Dave Collins, UK Athletics' performance director, said yesterday that Paula Radcliffe would only be considered for the Olympic marathon if she was fully fit. Collins was, however, optimistic that the 34-year-old would line up in Beijing on 17 August.
In May, Radcliffe was diagnosed with a stress fracture in her left thigh. She defied medical predictions that it would be impossible for her to compete by starting to run a number of weeks ago, after returning to her base in the Pyrenees.
Collins said Radcliffe's participation depended on more than just proving she could complete the Olympic course, but added he was encouraged by her decision to join the Team GB training camp in Macau today.
"It's confirmation for me that she's making good progress," he said. "You'll see in our selection criteria that we're way past the stage of medically checking someone and saying they're not going to damage themselves, so let them compete. We're now looking at competitive form and fitness, which is a standard that is applied across Team GB, to be able to see that someone who turns up is genuinely capable.
"I am more optimistic as time goes on. My crystal ball is, unfortunately, not working very well so I'll wait and see where we are, but as things positively progress, that's good news."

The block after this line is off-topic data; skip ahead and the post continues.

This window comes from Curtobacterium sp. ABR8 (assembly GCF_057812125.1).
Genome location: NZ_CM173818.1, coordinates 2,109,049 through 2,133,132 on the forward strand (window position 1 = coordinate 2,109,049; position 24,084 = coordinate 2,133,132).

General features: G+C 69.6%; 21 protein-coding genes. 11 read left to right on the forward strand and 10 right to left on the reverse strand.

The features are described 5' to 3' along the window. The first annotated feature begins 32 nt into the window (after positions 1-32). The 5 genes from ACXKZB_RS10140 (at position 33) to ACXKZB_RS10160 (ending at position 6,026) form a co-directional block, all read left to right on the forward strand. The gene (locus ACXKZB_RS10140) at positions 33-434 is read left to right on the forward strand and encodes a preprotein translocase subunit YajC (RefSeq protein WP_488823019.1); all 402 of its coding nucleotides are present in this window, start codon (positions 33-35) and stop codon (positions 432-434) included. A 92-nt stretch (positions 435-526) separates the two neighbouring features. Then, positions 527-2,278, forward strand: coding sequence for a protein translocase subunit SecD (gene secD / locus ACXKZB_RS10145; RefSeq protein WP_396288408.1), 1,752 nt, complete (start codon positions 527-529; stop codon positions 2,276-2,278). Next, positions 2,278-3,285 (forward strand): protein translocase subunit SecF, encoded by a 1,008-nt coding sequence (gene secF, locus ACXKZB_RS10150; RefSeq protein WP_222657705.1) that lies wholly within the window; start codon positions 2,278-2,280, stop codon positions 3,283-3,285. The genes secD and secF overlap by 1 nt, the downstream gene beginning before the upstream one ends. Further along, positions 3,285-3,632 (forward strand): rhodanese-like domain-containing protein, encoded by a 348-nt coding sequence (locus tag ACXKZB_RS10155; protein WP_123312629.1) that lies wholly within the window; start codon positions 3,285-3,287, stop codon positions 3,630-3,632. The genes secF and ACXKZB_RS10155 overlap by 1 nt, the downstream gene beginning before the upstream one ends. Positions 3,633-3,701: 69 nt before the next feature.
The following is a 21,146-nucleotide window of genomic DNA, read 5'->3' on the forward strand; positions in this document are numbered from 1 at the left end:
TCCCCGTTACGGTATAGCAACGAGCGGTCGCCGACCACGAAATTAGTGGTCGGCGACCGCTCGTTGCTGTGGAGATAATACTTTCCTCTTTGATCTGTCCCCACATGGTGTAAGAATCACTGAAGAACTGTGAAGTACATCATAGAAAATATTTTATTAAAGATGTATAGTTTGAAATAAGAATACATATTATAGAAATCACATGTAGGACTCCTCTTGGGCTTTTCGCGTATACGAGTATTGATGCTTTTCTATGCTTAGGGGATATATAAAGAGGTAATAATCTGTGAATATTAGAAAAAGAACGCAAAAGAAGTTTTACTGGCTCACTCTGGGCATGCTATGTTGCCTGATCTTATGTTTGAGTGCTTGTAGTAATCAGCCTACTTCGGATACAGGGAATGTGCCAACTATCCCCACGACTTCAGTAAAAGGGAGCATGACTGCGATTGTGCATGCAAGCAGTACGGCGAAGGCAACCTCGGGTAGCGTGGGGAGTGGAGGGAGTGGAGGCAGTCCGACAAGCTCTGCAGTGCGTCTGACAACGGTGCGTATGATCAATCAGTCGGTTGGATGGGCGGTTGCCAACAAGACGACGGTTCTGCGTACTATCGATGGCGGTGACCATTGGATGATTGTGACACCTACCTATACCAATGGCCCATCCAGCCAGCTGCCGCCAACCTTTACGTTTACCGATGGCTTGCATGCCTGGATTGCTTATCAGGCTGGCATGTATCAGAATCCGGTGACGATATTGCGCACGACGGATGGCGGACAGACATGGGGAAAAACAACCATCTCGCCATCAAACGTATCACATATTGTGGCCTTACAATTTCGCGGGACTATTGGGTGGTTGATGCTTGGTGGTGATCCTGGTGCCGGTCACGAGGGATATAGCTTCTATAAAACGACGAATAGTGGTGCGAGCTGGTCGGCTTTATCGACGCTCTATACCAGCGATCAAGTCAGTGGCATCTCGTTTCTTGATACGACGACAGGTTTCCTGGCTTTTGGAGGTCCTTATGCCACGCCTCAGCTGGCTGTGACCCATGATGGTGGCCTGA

Radcliffe has won Commonwealth, European and world distance titles and three London marathons, as well as the New York marathon last November after a 21-month absence due to injury and the birth of her first child. Olympic gold has, however, eluded the marathon world record holder. Four years ago in Athens she broke down with a leg injury and a stomach complaint.
Collins said a joint decision would be made on Radcliffe's participation but would not say what would happen if she defied medical advice. "We'll cross that bridge when we come to it," he said. "It's a team effort. There's a lot of people involved, coaches, medics. You sit down and say, 'Are you capable of doing yourself justice? If yes, you've earned the place, take it.'"